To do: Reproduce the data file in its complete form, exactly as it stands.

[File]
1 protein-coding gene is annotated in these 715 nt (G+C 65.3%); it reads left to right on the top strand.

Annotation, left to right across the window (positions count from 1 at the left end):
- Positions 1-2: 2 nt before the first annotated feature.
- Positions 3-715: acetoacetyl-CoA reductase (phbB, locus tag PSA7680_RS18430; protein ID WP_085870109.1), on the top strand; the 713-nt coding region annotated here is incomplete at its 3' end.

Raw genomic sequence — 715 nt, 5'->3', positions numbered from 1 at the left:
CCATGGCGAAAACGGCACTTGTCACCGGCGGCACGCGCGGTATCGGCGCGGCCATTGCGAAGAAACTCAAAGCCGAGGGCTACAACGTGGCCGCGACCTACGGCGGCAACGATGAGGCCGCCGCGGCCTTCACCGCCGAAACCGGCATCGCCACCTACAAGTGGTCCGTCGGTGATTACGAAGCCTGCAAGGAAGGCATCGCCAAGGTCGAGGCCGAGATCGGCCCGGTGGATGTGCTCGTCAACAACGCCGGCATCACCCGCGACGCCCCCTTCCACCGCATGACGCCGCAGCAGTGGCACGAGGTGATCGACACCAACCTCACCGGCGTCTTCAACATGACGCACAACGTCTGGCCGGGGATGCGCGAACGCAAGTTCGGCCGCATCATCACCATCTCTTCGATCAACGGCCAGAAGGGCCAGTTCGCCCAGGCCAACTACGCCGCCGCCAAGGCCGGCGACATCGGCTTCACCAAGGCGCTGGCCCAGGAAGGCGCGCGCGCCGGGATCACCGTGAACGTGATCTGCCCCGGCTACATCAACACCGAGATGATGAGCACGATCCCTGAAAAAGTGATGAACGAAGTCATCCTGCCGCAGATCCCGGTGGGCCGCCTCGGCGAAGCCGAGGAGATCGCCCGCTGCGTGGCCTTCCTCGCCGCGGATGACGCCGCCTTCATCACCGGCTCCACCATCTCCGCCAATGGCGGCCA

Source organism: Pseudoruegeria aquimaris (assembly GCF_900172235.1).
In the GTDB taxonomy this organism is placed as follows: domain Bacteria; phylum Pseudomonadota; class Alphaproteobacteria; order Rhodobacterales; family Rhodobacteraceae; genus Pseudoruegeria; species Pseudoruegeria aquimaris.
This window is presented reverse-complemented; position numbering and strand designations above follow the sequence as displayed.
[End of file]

1 protein-coding gene is annotated in these 715 nt (G+C 65.3%); it reads left to right on the top strand.

Annotation, left to right across the window (positions count from 1 at the left end):
- Positions 1-2: 2 nt before the first annotated feature.
- Positions 3-715: acetoacetyl-CoA reductase (phbB, locus tag PSA7680_RS18430; protein ID WP_085870109.1), on the top strand; the 713-nt coding region annotated here is incomplete at its 3' end.

Raw genomic sequence — 715 nt, 5'->3', positions numbered from 1 at the left:
CCATGGCGAAAACGGCACTTGTCACCGGCGGCACGCGCGGTATCGGCGCGGCCATTGCGAAGAAACTCAAAGCCGAGGGCTACAACGTGGCCGCGACCTACGGCGGCAACGATGAGGCCGCCGCGGCCTTCACCGCCGAAACCGGCATCGCCACCTACAAGTGGTCCGTCGGTGATTACGAAGCCTGCAAGGAAGGCATCGCCAAGGTCGAGGCCGAGATCGGCCCGGTGGATGTGCTCGTCAACAACGCCGGCATCACCCGCGACGCCCCCTTCCACCGCATGACGCCGCAGCAGTGGCACGAGGTGATCGACACCAACCTCACCGGCGTCTTCAACATGACGCACAACGTCTGGCCGGGGATGCGCGAACGCAAGTTCGGCCGCATCATCACCATCTCTTCGATCAACGGCCAGAAGGGCCAGTTCGCCCAGGCCAACTACGCCGCCGCCAAGGCCGGCGACATCGGCTTCACCAAGGCGCTGGCCCAGGAAGGCGCGCGCGCCGGGATCACCGTGAACGTGATCTGCCCCGGCTACATCAACACCGAGATGATGAGCACGATCCCTGAAAAAGTGATGAACGAAGTCATCCTGCCGCAGATCCCGGTGGGCCGCCTCGGCGAAGCCGAGGAGATCGCCCGCTGCGTGGCCTTCCTCGCCGCGGATGACGCCGCCTTCATCACCGGCTCCACCATCTCCGCCAATGGCGGCCA

Source organism: Pseudoruegeria aquimaris (assembly GCF_900172235.1).
In the GTDB taxonomy this organism is placed as follows: domain Bacteria; phylum Pseudomonadota; class Alphaproteobacteria; order Rhodobacterales; family Rhodobacteraceae; genus Pseudoruegeria; species Pseudoruegeria aquimaris.
This window is presented reverse-complemented; position numbering and strand designations above follow the sequence as displayed.